Questioning website operators about false posts could lead to removal or to finding out posters’ identities. If that doesn’t work, physicians can seek a subpoena ordering the Internet service provider to give identification data, said Sheldon Halpern, a professor at the Albany Law School in New York. “Generally, whether you’re a doctor or anyone else and someone has posted what is really defamatory statements about you, you can get a court to require the ISP to give you the name of the person who did it,” he said.

Doctors can contact the patient directly to ask that the post be removed or request that an attorney send a letter warning the poster of potential legal action, said Mitchell Marinello, an Illinois attorney who practices defamation law.

In one case, an investigation revealed that a blogger was posting negative comments from his employer’s email system. Once Marinello contacted the poster, he quickly removed the posts before making waves with his employer. “There is a whole series of things you can do short of a lawsuit, assuming that you’re dealing with a reasonable person,” Marinello said.

If requests to take down posts fail, seeking a court order is another option. If doctors can show that false posts are causing irreparable harm to their reputation or practice, a judge can demand the comments be removed.

That’s what Indiana plastic surgeon Barry Eppley, MD, sought in 2009 after finding Internet postings by Lucille Iacovelli, a patient who was unhappy about a facelift done by Dr. Eppley, court documents show. She also created Web pages about her experience. Dr. Eppley sued Iacovelli for defamation and other things. A federal judge granted a preliminary injunction against Iacovelli, preventing her or anyone “acting as her agent” from posting online comments about Dr. Eppley, according to court documents. She was ordered to remove prior postings about the doctor from her websites. A Web operator who did not remove postings about the doctor was ordered to pay Dr. Eppley $1,772. The operator is appealing. Dr. Eppley got $40,000 in damages and attorney fees.

“The record before the court demonstrates that Ms. Iacovelli has made numerous false and offensive statements about Dr. Eppley on public websites,” said Judge Sarah Evans Barker, U.S. District Court, Southern District of Indiana, in her ruling on the injunction. “As Indiana courts have held, when the speech enjoined is of lesser constitutional value because it is false and defamatory, and the injunction operates to address specifically that speech, the injunction passes constitutional muster under the First Amendment.”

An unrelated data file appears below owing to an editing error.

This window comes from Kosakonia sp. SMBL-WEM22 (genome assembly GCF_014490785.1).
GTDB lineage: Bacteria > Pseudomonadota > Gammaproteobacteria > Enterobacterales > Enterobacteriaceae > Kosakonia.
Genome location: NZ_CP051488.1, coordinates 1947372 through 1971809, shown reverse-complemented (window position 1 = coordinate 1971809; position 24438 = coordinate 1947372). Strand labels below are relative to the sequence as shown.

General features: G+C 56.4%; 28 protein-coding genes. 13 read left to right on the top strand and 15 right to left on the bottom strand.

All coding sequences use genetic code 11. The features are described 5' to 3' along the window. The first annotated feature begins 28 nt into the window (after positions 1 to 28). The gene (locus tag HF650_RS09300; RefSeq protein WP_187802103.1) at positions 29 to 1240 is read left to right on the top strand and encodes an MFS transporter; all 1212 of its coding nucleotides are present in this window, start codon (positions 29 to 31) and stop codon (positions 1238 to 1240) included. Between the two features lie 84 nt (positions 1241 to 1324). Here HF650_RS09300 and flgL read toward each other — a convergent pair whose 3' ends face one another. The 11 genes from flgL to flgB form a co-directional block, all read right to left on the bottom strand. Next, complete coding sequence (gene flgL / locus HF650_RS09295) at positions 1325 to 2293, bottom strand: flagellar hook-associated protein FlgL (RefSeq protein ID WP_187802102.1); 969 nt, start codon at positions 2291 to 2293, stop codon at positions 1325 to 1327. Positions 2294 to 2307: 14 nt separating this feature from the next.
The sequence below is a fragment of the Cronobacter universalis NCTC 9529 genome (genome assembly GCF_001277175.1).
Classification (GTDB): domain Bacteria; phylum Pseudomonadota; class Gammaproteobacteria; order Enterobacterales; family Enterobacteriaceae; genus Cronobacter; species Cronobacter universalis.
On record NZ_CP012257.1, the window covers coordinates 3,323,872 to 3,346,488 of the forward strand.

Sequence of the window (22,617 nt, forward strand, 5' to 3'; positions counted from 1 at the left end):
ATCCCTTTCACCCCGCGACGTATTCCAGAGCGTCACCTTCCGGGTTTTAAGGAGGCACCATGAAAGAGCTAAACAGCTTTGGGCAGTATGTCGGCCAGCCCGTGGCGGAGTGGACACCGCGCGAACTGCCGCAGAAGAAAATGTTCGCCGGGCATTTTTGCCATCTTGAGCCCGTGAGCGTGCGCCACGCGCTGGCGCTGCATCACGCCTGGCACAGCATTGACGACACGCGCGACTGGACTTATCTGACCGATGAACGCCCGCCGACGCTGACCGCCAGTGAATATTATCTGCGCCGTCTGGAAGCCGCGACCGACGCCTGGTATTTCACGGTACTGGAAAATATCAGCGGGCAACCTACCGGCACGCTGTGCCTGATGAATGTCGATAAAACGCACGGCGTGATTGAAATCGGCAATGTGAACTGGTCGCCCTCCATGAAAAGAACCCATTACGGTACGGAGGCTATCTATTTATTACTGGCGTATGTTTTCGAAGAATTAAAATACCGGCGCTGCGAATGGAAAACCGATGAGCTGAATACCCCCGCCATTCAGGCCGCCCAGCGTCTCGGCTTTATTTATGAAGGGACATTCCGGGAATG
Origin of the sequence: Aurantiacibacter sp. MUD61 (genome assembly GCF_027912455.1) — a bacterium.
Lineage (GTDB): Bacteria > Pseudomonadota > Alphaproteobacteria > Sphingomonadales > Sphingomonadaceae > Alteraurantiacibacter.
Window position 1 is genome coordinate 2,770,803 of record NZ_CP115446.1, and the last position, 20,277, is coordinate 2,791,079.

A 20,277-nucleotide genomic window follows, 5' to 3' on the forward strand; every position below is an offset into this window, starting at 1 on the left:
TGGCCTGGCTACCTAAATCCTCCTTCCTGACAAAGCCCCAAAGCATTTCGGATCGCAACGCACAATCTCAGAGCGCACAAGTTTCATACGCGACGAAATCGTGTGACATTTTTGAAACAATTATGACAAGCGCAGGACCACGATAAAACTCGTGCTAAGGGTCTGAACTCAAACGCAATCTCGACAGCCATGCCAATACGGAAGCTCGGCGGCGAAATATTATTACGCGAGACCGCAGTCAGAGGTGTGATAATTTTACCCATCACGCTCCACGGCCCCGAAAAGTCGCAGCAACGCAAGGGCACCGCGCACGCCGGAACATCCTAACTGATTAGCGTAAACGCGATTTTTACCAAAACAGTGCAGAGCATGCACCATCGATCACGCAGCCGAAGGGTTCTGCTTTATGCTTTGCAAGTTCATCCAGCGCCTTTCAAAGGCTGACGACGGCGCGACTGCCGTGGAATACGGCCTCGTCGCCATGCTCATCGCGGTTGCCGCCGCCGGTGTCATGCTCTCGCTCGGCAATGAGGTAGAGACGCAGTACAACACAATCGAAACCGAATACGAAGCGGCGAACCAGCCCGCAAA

To sue or not to sue?

Suing over negative posts is typically a last resort, Schaefer said. But lawsuits bring challenges. Legal proceedings often run for years and can draw more negative online attention for plaintiffs, he said. Schaefer said most states have a statute of limitations in which to file defamation suits. If negative online content is found years after being posted, physicians have no legal recourse. “There are no great answers here. You have to spend some time and some money to get the problem handled, and there are some instances where you’re stuck,” he said.

If doctors sue, experts say individual posters, not websites, are the more logical defendants. The Communications Decency Act of 1996 protects Internet service providers from liability for third-party comments.

Some physicians, such as New Hampshire internist Kevin Pho, MD, believe legal action is the wrong answer to curb negative Internet reviews and blogs. “In general, I can’t think of a time where a lawsuit would be tremendously effective. The negative publicity and the fallout from the lawsuit is far worse than the initial issue,” said Dr. Pho, who writes a physician-focused blog on health and social media called KevinMD.com. “It’s a better idea to take charge of your online presence.” For instance, doctors should have a Facebook page, join other social networking sites and participate in blogs, he said. Those links show up first during a Google search of a physician’s name, pushing negative reviews farther down.

Physicians also should consider distributing satisfaction surveys to their patients, said Susan Shepard, RN, director of patient safety education and electronic issues for The Doctors Company, a medical liability insurer. Surveys provide a forum for patients to express their feelings about visits and allow doctors instant feedback about problems that may need to be addressed. “I would encourage practices to look at a visit through the patient’s eyes — look at the comfort standards. There’s a lot more to a physician visit than having the current magazines in the waiting room,” she said. Shepard discourages doctors from taking legal action against online blogs or review sites. “I understand the anger and the need to get back at someone, but it’s very difficult to sue someone for an opinion,” she said. “Most of the comments are very subjective, meaning neither one can prove the other is wrong.”

SOURCE

Defendant Dennis Laurion’s Web Posting

Defendant Dennis Laurion’s Patient Complaint

Plaintiff David McKee’s Reply To Patient Complaint

Plaintiff David McKee’s Cease And Desist Letter To Defendant Dennis Laurion

Defendant Dennis Laurion’s Complaint To Minnesota Board Of Medical Practice

Plaintiff David McKee’s Complaint To Sixth Judicial District Duluth Court